I was pregnant for 40 weeks and six days. I knew pretty early on that I was pregnant and had my first scan at 3 weeks. When I saw my little baby on the screen, no bigger or different from my coat button, that became its name, â€œButtonâ€. I didn’t know the sex, but from that moment, I loved my Button.
Or I thought I did.
It was a tough pregnancy. I suffered from Hyperemesis Gravidarum and I suffered from PSD. There were a few days where I was pretty certain I was going to lose my baby. I left a work conference early at three weeks because I was bleeding. Hence the early scan. I bled till almost 20 weeks. I cried every time I went to the bathroom. I loved Button so much already.
I gave birth 48 hours and 40 minutes after my first contraction woke me. It wasn’t an easy labour but it was a gentle home water birth. I lifted my baby out of the water and raised it to my chest. This little creature looked in my eyes and in that moment a poem formed in my head. A few minutes later I realised I still didn’t know what sex Button was.
She was a girl and she had beautiful blue eyes and was perfect in every way. We lay in the pool as she nursed and I was in love with her. I loved her.
At least I thought I did.
She stayed nameless for almost a week, and eventually we decided on Ameli. Beautiful Ameli, dainty and delicate and fine, like a porcelain doll. (Her name means lady-like in Greek). Someone asked me what I would do if she died and I replied that I would mourn and then life would go on.
Because I thought I loved her â€“ but I had no idea.
I had no idea how that love would grow. I had no idea how much a part of my life she would become, how she would become my life, my reason. I had no idea how amazing being a mother was going to be or how awestruck I would be at those little toes, hands, sighs, groans.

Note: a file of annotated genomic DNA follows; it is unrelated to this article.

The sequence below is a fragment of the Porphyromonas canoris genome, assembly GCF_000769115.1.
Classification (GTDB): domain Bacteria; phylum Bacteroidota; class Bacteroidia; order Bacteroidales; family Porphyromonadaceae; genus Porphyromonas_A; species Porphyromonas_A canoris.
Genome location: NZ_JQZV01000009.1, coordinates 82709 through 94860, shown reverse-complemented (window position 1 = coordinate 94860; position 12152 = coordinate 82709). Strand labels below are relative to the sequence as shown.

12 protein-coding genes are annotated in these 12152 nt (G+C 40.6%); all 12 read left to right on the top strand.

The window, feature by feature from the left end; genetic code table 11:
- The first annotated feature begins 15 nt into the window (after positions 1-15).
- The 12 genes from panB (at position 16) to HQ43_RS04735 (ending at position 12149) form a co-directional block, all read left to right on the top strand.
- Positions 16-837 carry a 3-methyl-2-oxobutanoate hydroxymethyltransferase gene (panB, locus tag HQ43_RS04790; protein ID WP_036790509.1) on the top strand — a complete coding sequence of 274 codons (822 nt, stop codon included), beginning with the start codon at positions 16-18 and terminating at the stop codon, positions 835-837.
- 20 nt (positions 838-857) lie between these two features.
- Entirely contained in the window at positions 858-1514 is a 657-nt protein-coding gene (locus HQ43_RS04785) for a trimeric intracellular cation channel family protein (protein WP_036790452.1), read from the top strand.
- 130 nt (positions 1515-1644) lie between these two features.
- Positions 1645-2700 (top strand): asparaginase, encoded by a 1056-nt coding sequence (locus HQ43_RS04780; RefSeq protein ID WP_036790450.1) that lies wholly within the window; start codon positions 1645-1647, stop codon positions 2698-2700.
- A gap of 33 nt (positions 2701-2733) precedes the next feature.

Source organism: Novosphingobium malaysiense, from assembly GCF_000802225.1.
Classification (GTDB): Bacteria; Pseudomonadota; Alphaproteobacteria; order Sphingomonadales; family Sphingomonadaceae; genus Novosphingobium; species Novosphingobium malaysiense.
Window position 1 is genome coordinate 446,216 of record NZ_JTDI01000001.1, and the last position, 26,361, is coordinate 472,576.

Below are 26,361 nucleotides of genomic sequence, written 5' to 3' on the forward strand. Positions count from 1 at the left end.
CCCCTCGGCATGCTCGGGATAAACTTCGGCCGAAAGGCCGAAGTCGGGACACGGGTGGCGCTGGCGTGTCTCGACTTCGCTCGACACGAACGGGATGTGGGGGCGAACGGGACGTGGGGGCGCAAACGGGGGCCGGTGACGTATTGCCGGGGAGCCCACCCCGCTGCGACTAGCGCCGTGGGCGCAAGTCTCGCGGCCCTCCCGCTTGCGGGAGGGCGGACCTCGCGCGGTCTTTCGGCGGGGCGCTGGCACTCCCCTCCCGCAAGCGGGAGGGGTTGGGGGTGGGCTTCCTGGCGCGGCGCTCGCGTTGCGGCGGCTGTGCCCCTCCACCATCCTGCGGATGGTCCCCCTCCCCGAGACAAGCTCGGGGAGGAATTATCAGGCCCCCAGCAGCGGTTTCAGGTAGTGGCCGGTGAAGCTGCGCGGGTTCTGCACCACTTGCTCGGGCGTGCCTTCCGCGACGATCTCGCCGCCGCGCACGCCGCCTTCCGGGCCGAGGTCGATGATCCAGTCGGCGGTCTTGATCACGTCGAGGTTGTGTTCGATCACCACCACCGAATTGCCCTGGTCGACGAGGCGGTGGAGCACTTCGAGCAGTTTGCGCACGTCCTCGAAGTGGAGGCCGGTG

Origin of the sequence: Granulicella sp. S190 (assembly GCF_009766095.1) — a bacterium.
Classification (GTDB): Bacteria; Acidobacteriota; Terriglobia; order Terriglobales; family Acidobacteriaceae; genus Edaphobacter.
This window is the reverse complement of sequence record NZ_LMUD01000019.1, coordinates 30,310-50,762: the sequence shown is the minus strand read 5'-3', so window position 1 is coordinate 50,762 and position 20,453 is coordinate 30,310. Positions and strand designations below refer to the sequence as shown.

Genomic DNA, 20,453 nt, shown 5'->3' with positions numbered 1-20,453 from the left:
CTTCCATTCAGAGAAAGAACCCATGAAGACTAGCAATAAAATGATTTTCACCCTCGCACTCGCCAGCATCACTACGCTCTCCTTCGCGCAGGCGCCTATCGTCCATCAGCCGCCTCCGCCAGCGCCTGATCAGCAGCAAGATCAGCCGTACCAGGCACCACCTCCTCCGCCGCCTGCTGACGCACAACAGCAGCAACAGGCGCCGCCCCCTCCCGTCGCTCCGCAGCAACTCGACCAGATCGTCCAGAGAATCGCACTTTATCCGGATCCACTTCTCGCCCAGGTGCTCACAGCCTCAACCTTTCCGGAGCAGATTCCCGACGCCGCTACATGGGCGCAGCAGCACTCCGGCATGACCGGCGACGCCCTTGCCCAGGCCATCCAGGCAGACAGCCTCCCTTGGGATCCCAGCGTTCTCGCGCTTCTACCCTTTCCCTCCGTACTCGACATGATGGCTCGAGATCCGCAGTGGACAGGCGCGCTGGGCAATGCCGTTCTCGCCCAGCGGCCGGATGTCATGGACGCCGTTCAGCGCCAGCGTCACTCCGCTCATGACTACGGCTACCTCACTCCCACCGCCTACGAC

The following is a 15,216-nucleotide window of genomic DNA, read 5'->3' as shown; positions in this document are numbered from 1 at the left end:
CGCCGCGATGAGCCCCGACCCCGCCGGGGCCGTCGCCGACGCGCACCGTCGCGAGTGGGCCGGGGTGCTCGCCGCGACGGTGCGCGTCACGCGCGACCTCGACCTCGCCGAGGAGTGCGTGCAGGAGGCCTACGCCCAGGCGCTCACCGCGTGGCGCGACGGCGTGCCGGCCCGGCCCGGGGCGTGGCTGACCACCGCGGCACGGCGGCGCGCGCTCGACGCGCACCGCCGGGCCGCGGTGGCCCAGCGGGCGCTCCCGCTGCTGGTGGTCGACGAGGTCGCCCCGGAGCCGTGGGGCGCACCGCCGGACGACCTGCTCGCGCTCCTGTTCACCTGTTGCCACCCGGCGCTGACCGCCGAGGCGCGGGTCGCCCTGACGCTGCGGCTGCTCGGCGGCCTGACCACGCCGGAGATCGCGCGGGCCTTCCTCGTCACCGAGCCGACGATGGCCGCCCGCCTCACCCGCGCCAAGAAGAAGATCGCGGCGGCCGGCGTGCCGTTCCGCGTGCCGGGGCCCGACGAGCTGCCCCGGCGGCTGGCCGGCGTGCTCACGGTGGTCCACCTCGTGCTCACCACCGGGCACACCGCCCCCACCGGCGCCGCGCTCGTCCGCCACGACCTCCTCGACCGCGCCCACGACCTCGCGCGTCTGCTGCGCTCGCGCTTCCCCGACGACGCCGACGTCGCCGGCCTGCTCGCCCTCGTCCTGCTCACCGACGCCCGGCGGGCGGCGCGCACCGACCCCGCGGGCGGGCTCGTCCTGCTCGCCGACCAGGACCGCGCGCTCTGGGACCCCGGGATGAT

I didn’t know how much such a catastrophe would affect me, because I didn’t know how much I would love her. I didn’t even know that as much as I did love her was going to be so little in comparison to how much I would love her.
In becoming a mother, I feel like I have truly become a woman â€“ that I have found a part of myself I never knew existed, and certainly never knew I was missing.
I know this isn’t something that every woman experiences, and I know that not everyone is cut out for the ‘stay at home’ thing. I know that women sometimes feel pain, fear or shock at not feeling ‘in love’ with their young ones from the start, but I don’ think they should. Sometimes we feel it immediately and sometimes we don’t.
I suspect I felt so much love from the beginning because of the fear of loss â€“ but even so, the ‘love’ I felt in those first moments was only a starting point, as it is for each of us, with the birth of each new baby. It’s a start, a beginning point.
All we can do is to take it from there and let the love, and the bond, grow.